There is nowhere in the world quite like the Indian subcontinent! So rich is the region in flavour and variety, whether it is the scenery, culture, history or wildlife which most appeals to your taste, that every visit is packed with unique and unforgettable memories. City life in modern India may outwardly sport all the trappings of the 21st century, but underlying this is a unique culture which has developed over thousands of years and permeates every aspect of society. Delhi has had many rulers during a long and turbulent history, whereas the machinations of life in the fabled city of Kathmandu were virtually unknown to the rest of the world until comparatively recent times and it has been described as a city with more temples than houses and more gods than people. To travel through the Himalayan foothills between these two diverse cities is one of the most beautiful and fascinating journeys in Asia — a journey that encapsulates the sheer variety of this magnificent subcontinent.
We begin our tour in India’s capital, New Delhi, then board an overnight train to visit Corbett National Park. A mouthwatering menu of sub-Himalayan birding is on offer at Corbett, but the park also holds a wealth of mammal species, amongst them Indian Elephant and that most supreme of Asian predators, the Bengal Tiger. Arguably one of the most picturesque of India’s national parks, Corbett was named in honour of the late Jim Corbett, a legendary hunter-turned-conservationist who played an important role in helping to create the reserve. Many of the birds we are likely to see in Corbett are characteristic of the Himalayan region and include a number of Palearctic rarities to set pulses racing!
After spending four nights in Corbett, we travel next to Bardia National Park, situated in the lowlands of western Nepal. Comprising magnificent Sal and riverine forests, and extensive grasslands, Bardia’s 936 square kilometres are home to Tiger, Leopard, Elephant, Rhino, a few Blackbuck, Spotted Deer, Sambar, Barking and Hog Deer, Nilgai, Wild Boar and Sloth Bear, as well as Marsh Mugger Crocodile and the endangered fish-eating Gharial. Nearly 400 species of birds occur in the park and during our 3-night stay here we will hope to find such species as Great Slaty and Streak-throated Woodpecker, Crested Kingfisher, Wallcreeper, Large-billed Leaf Warbler and Greater Racquet-tailed Drongo. Bardia is bordered to the west by the Karnali River, one of the largest in Nepal, and this enables us to explore the park by raft, as well as by jeep and on foot. An inflatable raft trip down to the southern boundary of the park is a tranquil way of viewing the birdlife and water-oriented animals such as Smooth Otters and both Mugger and Gharial Crocodiles. The Karnali River is also one of the best areas in Nepal to view the highly endangered Ganges River Dolphin.
In order to break the long journey to Chitwan, we will spend one night in Lumbini and explore the fascinating complex of ancient temples and modern stupas which mark the birthplace of Buddha. We will then continue to Chitwan National Park. This magnificent reserve is one of the few remaining undisturbed vestiges of the ‘terai’ region, which formerly extended over the foothills of India and Nepal. It has a particularly rich flora and fauna, protecting populations of both One-horned Rhinoceros and Bengal Tiger as well as many other mammals and a stunning variety of birdlife. A diversity of riverine and forest habitats, interspersed with open grassland, ensures that there are always new areas to explore during our stay and ever present in the distance are the snowy summits of the Himalayan giants which stretch across Nepal in an unbroken line from east to west. We will spend four nights close to the park, in order to explore a full range of habitats.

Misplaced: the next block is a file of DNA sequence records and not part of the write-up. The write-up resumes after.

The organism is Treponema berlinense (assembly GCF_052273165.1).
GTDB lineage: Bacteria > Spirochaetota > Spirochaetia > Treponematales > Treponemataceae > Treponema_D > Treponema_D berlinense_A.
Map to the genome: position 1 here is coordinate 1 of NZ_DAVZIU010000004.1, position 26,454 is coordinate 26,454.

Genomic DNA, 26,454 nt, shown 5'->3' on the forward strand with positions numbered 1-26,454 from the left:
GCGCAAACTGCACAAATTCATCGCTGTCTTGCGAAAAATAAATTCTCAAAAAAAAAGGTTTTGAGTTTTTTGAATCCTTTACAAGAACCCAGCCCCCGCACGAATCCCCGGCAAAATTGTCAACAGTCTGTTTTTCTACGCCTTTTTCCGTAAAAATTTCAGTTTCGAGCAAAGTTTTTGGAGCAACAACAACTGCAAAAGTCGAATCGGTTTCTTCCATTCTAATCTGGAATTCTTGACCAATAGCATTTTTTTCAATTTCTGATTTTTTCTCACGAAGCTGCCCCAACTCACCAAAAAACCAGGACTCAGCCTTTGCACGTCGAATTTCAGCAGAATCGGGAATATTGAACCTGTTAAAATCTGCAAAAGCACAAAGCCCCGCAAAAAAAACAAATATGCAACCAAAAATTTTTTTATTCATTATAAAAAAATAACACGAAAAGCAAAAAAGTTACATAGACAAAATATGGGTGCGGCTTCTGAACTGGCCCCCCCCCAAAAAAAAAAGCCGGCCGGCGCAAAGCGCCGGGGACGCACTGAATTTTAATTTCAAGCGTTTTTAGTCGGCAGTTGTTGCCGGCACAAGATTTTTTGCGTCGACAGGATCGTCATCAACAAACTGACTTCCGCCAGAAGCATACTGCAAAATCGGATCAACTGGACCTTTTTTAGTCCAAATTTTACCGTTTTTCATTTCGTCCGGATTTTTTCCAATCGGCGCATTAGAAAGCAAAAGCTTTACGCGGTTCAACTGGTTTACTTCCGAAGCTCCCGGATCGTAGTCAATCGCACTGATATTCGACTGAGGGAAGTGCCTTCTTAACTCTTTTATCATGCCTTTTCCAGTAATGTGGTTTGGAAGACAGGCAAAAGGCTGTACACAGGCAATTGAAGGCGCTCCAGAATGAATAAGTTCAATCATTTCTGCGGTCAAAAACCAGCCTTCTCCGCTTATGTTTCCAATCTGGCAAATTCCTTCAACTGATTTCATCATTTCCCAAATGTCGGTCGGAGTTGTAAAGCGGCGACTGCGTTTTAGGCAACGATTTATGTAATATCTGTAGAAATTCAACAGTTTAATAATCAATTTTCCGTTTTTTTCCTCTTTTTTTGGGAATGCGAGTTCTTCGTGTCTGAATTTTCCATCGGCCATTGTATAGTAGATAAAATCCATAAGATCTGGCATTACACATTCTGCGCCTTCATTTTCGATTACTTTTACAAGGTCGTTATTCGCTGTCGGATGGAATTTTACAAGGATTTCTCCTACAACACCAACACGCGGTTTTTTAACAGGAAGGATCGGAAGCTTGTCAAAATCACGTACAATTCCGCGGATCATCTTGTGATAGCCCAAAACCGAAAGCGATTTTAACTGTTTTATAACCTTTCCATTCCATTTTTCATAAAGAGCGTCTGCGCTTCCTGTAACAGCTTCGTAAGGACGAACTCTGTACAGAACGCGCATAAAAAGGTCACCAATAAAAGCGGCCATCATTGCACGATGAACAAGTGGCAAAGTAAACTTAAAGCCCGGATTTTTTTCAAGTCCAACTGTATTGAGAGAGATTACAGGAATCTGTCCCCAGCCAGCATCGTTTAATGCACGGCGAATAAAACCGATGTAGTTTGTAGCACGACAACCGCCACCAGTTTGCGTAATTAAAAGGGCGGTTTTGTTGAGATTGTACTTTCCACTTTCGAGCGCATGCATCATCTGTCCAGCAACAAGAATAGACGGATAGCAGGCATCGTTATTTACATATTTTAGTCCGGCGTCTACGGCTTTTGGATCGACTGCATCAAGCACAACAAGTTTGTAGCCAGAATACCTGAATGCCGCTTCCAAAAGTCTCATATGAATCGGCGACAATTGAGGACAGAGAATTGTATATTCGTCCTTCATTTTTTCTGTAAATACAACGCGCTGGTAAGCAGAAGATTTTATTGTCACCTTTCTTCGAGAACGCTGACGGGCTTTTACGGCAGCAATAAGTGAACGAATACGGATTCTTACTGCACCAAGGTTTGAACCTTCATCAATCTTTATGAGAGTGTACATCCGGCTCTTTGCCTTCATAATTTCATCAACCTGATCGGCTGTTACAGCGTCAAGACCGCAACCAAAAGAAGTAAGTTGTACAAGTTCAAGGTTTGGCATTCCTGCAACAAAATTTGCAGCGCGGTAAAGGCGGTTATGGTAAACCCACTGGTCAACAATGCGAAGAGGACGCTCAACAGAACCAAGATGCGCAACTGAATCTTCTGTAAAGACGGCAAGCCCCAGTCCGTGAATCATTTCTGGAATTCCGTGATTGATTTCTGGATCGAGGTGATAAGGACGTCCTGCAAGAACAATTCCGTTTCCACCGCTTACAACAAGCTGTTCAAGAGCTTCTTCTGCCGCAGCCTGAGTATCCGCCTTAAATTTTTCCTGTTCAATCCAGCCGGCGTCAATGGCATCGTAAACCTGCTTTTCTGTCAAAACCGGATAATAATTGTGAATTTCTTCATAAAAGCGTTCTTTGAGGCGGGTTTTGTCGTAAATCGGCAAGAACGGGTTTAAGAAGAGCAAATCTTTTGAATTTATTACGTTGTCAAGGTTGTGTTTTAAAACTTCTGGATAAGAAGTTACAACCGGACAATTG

We head finally to the capital of Nepal, Kathmandu, pausing along the way to scan for Ibisbills, White-capped Riverchats and other waterside birds that frequent the fastflowing Trisuli River, the course of which the road follows. After a sightseeing tour of Kathmandu, we conclude a memorable tour with a birdwatching trip to the forested slopes of Phulchowki which, at 2,740 metres, is the highest mountain in the valley. Many species typical of the high Himalaya occur here and, with access facilitated by a road, we can enjoy searching for these without recourse to mountaineering or trekking!
For those wishing to extend their holiday, we offer an extension east from Chitwan to Koshi Tappu Wildlife Reserve, one of Asia’s finest wetlands. Here, a remnant population of wild Water Buffalo may be seen, as well as other mammals such as Ganges River Dolphin, Jungle Cat and Golden Jackal. From the delightful Koshi Camp up to 160 bird species may be seen in a single day, amongst them such local specialities as Red-necked Falcon, Striated Marsh Warbler and the endangered Swamp Partridge and Bengal Florican. It is a restful and rewarding spot to conclude a holiday!